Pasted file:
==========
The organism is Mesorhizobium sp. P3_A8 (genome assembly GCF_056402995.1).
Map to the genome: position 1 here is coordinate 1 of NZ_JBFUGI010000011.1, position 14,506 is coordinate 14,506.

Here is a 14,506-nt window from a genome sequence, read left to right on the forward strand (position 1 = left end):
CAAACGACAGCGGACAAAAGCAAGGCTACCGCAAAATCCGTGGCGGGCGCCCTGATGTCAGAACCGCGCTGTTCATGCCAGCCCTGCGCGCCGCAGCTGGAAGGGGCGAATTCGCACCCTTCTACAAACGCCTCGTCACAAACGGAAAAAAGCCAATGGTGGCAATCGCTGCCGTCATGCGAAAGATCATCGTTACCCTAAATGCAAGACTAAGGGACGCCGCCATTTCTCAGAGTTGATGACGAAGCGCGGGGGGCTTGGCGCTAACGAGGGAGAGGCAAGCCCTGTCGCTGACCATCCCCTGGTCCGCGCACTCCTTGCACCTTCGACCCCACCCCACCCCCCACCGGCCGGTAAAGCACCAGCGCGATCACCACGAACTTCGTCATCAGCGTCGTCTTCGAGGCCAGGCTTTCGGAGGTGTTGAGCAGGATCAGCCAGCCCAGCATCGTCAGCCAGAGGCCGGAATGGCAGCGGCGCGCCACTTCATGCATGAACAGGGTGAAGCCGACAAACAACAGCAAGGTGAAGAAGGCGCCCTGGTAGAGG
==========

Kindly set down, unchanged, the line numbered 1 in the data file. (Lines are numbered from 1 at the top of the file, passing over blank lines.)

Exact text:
The organism is Mesorhizobium sp. P3_A8 (genome assembly GCF_056402995.1).